Intellectual Property and Patenting Software Period 2012 - 2017

Intellectual Property and Patenting Software Period 2012 - 2017

Marcela do Carmo Silva (Fluminense Federal University, Niterói, Brazil), Davidson de Almeida Santos (Fluminense Federal University, Niterói, Brazil), Philip Santos Carvas (Fluminense Federal University, Niterói, Brazil) and Carlos Francisco Simões Gomes (Fluminense Federal University, Niterói, Brazil)
DOI: 10.4018/IJHCITP.2020040105
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Abstract

Patenting software is a discussion not addressed in scientific academy regarding its context: aligning registers as copyright or as a patent, provoking standardisation and better understandings for improving production chains in economic sectors. This article analyses how patenting software is discussed in a scientific academy, reviewing article profiles in academic productions about this theme. Considering patenting software is an intellectual property, the article restricted the research to only software rights. The systematic literature review methodology was adapted from other authors' analysis process in the information technology areas. The results were shown via quantitative and qualitative study, analysing economic sectors innovation issues, regarding patenting software were discussed.
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Introduction

Computer technology is vital for modern society and the software makes the hardware operates, although all the innovation applied to minimize the machine used size. In this regard, software and hardware work in tandem and their intellectual property protection is demanded considering transformation technologies undergone by software industry and strategic businesses (WIPO, 2008; Miyamoto, 2017). Innovation improves country’s production chain competitiveness at the national and transnational level; whose products and services in a country are exposed to the world for overcoming barriers to competitiveness (Silva et al., 2017).

Intellectual property rights protect the financial interests and intellectual objects creators’ reputation like inventions (Varelius, 2014). However a software intellectual property protection has been highly debated e.g. in the European Union (EU), a draft Directive on the Patentability of Computer-implemented Inventions has been discussed in order to harmonize the national patentability requirements interpretation for computer software-related inventions, including the business methods carried out via the computer: these discussions show divergent views among stakeholders in Europe; furthermore, internet raises complex issues regarding the enforcement of patents, as patent protection is provided on a country-by-country basis, and the patent law of each country only takes effect within its own borders (Miyamoto, 2017). Software has become a critical parameter as regards to innovation, in all technologies fields (Tyagi et al., 2013). The pro-commercialisation partner’s support is the key on steering researchers towards patenting (Lawson, 2013). Regarding increasing in government and industry funding for academic research; that is the reason why for academic patents have been developed (Sohn & Han, 2019).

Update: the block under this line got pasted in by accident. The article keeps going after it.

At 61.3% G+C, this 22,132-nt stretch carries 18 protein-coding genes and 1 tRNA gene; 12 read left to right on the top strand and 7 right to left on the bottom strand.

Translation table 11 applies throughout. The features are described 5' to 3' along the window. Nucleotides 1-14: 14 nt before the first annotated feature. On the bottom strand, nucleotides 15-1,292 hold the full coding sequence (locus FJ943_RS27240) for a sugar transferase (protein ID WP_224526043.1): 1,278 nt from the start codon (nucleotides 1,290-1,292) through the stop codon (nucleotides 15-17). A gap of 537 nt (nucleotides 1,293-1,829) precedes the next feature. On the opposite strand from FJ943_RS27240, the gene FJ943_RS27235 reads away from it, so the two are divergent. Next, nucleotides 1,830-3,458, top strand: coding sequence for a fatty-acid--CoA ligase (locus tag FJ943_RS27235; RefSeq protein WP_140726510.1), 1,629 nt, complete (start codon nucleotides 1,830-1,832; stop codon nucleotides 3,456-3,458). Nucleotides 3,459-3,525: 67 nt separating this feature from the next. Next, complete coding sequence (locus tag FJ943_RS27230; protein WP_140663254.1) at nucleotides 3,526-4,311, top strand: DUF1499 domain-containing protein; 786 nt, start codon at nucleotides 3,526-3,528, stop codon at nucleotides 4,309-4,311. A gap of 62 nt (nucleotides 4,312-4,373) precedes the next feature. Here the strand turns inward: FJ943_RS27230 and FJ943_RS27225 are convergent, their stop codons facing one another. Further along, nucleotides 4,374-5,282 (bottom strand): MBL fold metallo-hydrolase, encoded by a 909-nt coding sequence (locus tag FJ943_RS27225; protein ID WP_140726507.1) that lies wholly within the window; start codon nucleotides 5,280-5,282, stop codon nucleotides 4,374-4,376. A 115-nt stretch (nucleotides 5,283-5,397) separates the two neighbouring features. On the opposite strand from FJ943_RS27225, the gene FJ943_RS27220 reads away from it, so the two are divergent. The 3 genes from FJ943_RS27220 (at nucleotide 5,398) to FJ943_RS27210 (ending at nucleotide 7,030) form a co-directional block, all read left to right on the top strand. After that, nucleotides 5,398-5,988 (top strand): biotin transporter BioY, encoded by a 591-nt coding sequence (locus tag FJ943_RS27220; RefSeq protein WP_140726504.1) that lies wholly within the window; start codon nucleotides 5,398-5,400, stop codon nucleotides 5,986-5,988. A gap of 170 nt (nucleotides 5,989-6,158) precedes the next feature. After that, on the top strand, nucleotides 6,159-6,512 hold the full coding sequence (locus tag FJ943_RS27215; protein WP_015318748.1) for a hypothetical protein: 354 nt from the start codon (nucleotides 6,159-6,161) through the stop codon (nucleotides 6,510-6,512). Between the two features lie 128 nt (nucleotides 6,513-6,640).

Analogously, there is a social sustainability concerning intellectual property: both patenting and copyright law culminate in software piracy for using such innovations considering high prices unfeasible for the poorest layers of society achieving such original products. Therefore, licenses are not effective in protecting patenting software where there is difficulty for detecting infringers (Elsom, 1983), whose paradox sustaining a loss between achieving the hardware product with an innovative design and cognitive ergonomics and achieving the software and its license: poorest society layers might try to buy the hardware sophisticated but the software licenses probably not; questioning the law accuracy about patent and copyright.

The revenue damage in middle term provokes a controversy disadvantage in patent protection questioning the legalisation for protecting software in general. It is true that academic patenting and licensing can generate benefits; but these benefits are not always likely to be achieved; attention should be given to paradoxical effects and consequences (Sterckx, 2011).

WIPO (2008) understands intellectual property as legal rights which result from intellectual activity in the industrial, scientific, literary and artistic fields, whose countries have laws to protect intellectual property for statutory expression to creators’ moral and economic rights in their creations and the rights of the public in access to those creations; otherwise intellectual property also is a way to promote, as a deliberate act of government policy, creativity and the dissemination and application of its results and to encourage fair trading which would contribute to economic and social development, generating revenues for the country with sales and taxes.

Considering patenting software in the intellectual property scenario, how was the academic production evolution in Intellectual Property and Patenting Software period 2012 - 2017? What are the main areas involved in software protection?

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